Shareholders of exhibitions firm ITE Group(LSE: ITE) have a right to be frustrated with the company's progress. Over the past year shares in the business have gone nowhere and over the previous five years, they have produced a return of minus 24% excluding dividends.
Still, according to a trading update published by the company today, ITE is back on the part to growth. For the three months to 30 June, the company produced revenue of £58m, up from £46m in the year-ago period, and like-for-like revenue growth of 9%. A recovery in the group's key Russian market was responsible for most of this increase. For the nine months to 30 June revenue is 4% ahead on a like-for-like basis. A healthy cash flow from operations has also helped the company reduce net debt to £54m, down from £64m in the year-ago period. For the full year, management is expecting revenue growth of 4%.
This steady growth shows that the company is recovering from some of its problems, but despite the improvement, the shares still do not look attractive to me. Specifically, at the time of writing shares in ITE look overvalued, especially when compared to the firm's shrinking earnings. Even though revenue is rising steadily, City analysts expect ITE's earnings per share to contract by 24% for the fiscal year ending 30 September, following declines of 30% for the last fiscal year and 24% for the year ending 30 September 2015.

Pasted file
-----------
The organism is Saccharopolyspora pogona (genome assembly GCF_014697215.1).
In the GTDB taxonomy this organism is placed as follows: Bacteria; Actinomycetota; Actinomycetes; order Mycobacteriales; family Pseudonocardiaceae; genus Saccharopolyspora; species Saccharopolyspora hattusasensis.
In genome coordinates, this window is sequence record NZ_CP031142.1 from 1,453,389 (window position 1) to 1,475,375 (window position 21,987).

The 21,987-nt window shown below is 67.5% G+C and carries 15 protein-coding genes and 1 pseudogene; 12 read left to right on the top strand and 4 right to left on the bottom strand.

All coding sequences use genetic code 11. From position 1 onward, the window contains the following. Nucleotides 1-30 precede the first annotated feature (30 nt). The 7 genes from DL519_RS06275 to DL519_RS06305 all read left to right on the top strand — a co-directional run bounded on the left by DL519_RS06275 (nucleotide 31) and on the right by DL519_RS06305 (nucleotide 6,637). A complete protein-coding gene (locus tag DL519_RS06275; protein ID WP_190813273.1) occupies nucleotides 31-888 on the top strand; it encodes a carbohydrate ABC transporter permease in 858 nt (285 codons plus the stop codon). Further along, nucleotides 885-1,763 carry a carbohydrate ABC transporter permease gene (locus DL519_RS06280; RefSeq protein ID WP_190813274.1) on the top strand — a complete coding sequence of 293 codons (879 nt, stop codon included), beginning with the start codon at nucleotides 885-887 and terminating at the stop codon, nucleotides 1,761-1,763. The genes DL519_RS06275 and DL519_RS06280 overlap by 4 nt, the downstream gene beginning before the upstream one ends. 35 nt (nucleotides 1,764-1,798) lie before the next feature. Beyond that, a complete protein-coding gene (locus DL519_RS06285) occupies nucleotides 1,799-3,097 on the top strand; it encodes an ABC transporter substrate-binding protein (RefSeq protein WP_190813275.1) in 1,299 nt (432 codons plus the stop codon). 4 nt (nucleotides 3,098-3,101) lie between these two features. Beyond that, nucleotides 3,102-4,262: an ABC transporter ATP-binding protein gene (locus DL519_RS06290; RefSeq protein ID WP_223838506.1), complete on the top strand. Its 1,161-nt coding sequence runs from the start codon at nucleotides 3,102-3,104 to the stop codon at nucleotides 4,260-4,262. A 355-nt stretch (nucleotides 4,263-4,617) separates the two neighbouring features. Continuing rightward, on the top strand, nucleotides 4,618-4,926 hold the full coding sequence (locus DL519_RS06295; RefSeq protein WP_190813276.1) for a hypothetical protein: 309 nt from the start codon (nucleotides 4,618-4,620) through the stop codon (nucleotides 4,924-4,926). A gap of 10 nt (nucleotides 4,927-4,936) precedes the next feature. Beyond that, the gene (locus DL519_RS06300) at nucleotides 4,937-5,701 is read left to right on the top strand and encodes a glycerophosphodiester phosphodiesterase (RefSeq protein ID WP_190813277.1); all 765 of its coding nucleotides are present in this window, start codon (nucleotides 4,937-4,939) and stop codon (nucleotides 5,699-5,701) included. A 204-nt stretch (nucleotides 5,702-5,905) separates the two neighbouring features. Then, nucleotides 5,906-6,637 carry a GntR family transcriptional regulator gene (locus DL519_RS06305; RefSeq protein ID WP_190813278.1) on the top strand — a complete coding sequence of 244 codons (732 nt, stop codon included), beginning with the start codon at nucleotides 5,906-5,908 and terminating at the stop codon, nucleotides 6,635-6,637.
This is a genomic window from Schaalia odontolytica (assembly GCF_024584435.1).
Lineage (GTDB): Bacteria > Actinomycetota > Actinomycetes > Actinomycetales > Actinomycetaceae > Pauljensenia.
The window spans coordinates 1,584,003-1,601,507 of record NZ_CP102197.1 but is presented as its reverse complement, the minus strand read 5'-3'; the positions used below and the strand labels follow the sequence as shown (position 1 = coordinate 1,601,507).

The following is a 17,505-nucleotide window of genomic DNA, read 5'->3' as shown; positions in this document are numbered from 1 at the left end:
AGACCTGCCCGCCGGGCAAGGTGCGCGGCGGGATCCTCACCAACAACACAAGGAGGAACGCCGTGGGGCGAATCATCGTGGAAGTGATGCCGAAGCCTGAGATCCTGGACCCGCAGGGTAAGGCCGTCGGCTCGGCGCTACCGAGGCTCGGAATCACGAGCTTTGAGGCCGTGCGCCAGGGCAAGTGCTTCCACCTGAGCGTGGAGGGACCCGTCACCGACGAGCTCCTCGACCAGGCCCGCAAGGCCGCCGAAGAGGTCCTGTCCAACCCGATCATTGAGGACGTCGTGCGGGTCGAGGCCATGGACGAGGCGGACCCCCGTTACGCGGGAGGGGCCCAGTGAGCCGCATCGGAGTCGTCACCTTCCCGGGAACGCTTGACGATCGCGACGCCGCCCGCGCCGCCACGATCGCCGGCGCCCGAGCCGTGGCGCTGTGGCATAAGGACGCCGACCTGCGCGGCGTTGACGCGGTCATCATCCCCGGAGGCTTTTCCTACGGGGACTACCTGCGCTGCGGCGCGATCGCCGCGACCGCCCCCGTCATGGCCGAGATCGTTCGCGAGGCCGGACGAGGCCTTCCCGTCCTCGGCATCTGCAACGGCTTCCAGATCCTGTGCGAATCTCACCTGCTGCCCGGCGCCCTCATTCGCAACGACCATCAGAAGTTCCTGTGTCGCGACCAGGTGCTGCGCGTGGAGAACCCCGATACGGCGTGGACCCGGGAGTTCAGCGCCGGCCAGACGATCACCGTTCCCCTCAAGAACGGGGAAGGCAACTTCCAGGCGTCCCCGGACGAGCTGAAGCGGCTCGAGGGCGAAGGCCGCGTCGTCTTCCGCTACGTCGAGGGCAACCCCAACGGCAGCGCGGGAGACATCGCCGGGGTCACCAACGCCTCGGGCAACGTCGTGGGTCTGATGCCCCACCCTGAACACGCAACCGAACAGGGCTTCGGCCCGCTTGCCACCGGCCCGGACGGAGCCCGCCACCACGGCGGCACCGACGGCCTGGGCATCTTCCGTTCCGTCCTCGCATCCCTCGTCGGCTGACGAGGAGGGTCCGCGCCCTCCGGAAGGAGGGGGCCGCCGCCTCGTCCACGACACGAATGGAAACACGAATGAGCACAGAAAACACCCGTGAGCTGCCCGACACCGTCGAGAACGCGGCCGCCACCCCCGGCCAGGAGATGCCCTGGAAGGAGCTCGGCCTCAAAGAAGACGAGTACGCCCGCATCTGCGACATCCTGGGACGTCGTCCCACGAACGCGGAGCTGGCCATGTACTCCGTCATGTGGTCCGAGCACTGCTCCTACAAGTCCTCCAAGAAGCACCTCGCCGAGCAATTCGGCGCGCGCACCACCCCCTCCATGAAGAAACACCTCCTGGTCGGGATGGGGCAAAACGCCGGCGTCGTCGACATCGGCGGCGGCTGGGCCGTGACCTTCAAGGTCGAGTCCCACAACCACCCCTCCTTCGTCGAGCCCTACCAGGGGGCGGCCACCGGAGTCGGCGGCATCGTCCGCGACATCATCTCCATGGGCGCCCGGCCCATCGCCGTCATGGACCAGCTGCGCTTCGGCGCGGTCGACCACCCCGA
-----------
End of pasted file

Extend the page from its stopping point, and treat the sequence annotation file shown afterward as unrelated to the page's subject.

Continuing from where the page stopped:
And after three consecutive years of earnings contraction, shares in the group trade at a forward P/E of 19.3, a high multiple that seems unwarranted considering the company's current position. The shares offer a dividend yield of 2.7% although this is hardly enough to compensate investors.
A better buy?
A better buy might be Tarsus Group (LSE: TRS). Over the past year its shares have produced a return of 11%, and over the previous five years, the shares are up by almost 80% excluding dividends. Media group Tarsus has clearly gone from strength to strength over the period, unlike its peer. Earnings per share have expanded rapidly from 12.2p for 2012 to 27.1p for 2017. Meanwhile, revenue has more than doubled from £51.5m to £125m, and pre-tax profit has surged from £8.4m to £40.7m. Despite this rapid growth, the shares still trade at a relatively attractive valuation.
Indeed, even though City analysts expect the company to report earnings per share growth of 78% for this year, the shares only trade at a forward P/E of 10.3. Why? The firm's earnings are lumpy and are expected to decline by 32% for 2018. But even considering this decline, the shares still look more attractive than those of its peer above as they trade as at a 2018 P/E of 15.5. Tarsus also beats its peer on yield with a dividend yield of 3.4% covered nearly three times by earnings per share.
Overall, growth stock Tarsus looks to me to be a better buy than turnaround ITE